Teeming with Mayan ruins, poisonous snakes, missionaries and anthropologists, the Lacandon rain forest, largest in the hemisphere north of the Amazon, stretches across southern Mexico and into Guatemala. It is home to 400 Lacandon Indians, heirs to the lowland Maya civilization that dominated the Yucatan Peninsula and Central America 12 centuries ago.
The forest is being devoured now by bulldozers, lumberjacks, land-hungry farmers and ranchers. But long before the last trees are felled, the Lacandon Indians will have joined the sad recessional that marks the extinction of primitive tribes. Already, as Robert Bruce notes in the introductory chapter of this book, there are more publications about the Lacandon than there are Lacandon.
Bruce, an anthropologist and linguist, has studied the Lacandon since 1956, lived with them, learned their language, and is, he believes, the only outsider ever to participate in their most sacred rite. It is Bruce's controversial argument that the Lacandon, whose primitive lives are based on hunting and slash-and-burn agriculture, are the direct cultural descendents of the advanced Mayans whose architectural and artistic genius can be seen at monumental ruins like Tikal, Copan, Chichen Itza and Palenque.
But "The Last Lords of Palenque" is no academic treatise. Bruce provides the necessary background on the Lacandon, then turns the book over to Victor Perera. Perera is a mosaic of cultural experiences more complex than the Lacandon themselves: a Sephardic Jew, born in Guatamala where his father ran a department store, raised by Indian servant women. As a boy, he saw five bewildered Lacandon Indians who had been spirited out of the jungles to be exhibited like monkeys at a national fair. He was educated in the United States, has roamed the world as a journalist, and lives and teaches in California. At times, he sounds like a Californian out of a comic strip: Save the whales, save the trees, open your head, get in touch with your body, trace your roots. But his background and interests form a sensitivity poised to vibrate like a tuning fork in the presence of an ancient people under cultural and ecological siege just a few hundred miles from his birthplace.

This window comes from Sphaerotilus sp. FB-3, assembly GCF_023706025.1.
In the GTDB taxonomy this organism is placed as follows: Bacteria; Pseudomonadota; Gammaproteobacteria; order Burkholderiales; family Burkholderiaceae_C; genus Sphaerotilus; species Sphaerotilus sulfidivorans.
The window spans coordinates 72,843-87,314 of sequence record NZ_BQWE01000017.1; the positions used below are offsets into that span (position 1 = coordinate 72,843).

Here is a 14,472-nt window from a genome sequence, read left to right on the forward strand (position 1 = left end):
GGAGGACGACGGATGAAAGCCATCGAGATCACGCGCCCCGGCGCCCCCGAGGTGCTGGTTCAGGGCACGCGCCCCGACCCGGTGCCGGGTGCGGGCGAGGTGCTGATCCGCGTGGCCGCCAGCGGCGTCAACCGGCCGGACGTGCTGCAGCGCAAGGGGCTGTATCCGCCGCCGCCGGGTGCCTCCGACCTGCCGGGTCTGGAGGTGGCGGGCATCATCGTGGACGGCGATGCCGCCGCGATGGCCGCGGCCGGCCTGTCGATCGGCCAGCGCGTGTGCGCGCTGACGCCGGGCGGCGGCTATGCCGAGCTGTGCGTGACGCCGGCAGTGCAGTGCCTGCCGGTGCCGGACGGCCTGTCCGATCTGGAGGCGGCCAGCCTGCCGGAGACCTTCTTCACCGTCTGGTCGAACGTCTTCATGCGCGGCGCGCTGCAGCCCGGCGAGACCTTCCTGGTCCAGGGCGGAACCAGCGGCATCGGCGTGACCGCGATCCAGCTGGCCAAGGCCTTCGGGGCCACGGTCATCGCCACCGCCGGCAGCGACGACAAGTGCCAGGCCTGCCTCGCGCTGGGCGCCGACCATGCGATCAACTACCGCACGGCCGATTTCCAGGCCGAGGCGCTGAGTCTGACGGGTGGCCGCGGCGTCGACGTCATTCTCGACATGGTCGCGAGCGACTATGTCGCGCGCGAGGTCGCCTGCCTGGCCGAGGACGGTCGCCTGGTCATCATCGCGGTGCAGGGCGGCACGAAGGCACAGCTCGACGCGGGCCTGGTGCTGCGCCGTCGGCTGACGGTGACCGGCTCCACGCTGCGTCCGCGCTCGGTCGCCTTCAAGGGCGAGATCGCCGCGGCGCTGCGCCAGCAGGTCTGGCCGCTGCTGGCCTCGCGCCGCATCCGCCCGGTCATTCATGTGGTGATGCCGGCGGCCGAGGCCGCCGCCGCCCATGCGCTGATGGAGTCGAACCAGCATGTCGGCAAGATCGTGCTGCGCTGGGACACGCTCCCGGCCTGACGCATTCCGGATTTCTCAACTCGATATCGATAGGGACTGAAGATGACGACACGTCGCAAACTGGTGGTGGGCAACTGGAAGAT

It could have led to a maudlin work, beseeching us to shed abstract tears for a romanticized race of noble savages. But there is nothing abstract, nor romanticized, about these Lacandon. Through Perera, we come to know an amazing variety of human responses to a society's final crisis. Perera converses with drunks and charlatans, craftsmen and fallen women, irrepressible children and ancient storytellers. We also meet the outriders of the forces that are destroying the Lacandon -- the self-assured missionaries whose individualistic preachments corrode Lacandon solidarity; the mahogany loggers destroying the Lacandon habitat. They are not villains, only somewhat limited humans proceeding according to their own lights, or just following orders.
Perera reacts to them all. The Lacandon women arouse him and he tosses in his hammock with sensual dreams, remembering the musk of the Indian women who cared for him as a child. He drinks the ceremonial balche' with the men, trades lascivious jokes with them and weaves unsteadily back to his hut. He harvests corn in the milpas carved from the jungle with machete and torch. He brings back gifts -- .22 ammunition, pocket knives, Bic lighters. He gossips with the Lacandon, and learns enough about their tangle of marriages, separations and spats to people a television soap opera. He tells loggers that cutting the forest could make the polar ice caps melt and they look at him with the bored expression of bureaucrats who've heard it all before.
Most of all, he listens to Chan K'in of Naha', the t'o'ohil, religious and civic leader of the northern Lacandon. Chan K'in is the center of the book, as he is of his community, the inexhaustible repository of the Lacandon myths and fables, the interpreter of dreams. Mayan material culture may have been lost, but its spiritual and mystical richness lives on in Chan K'in. In his eighties, he still works his milpa, and the youngest of his three wives still bears him children.
Perera visited the Lacandon three times during the two years of the loggers' final assault on the forest around their community. His is a unique and respectful portrait of a proud people on the edge of the abyss, and of an ancient culture suddenly exposed to all the paraphernalia of Western civilization -- airplanes, radios, jeeps, foreign film crews.
There is a deterministic view that the impersonal and inevitable spread of technology dooms such a culture. But the Lacandon show that technology is not the problem. They can borrow a new technology and adapt it to their culture. But they cannot adapt to the destruction of their forest. It is not the Bic lighter that dooms the Lacandon, but the determination of others to exploit their land.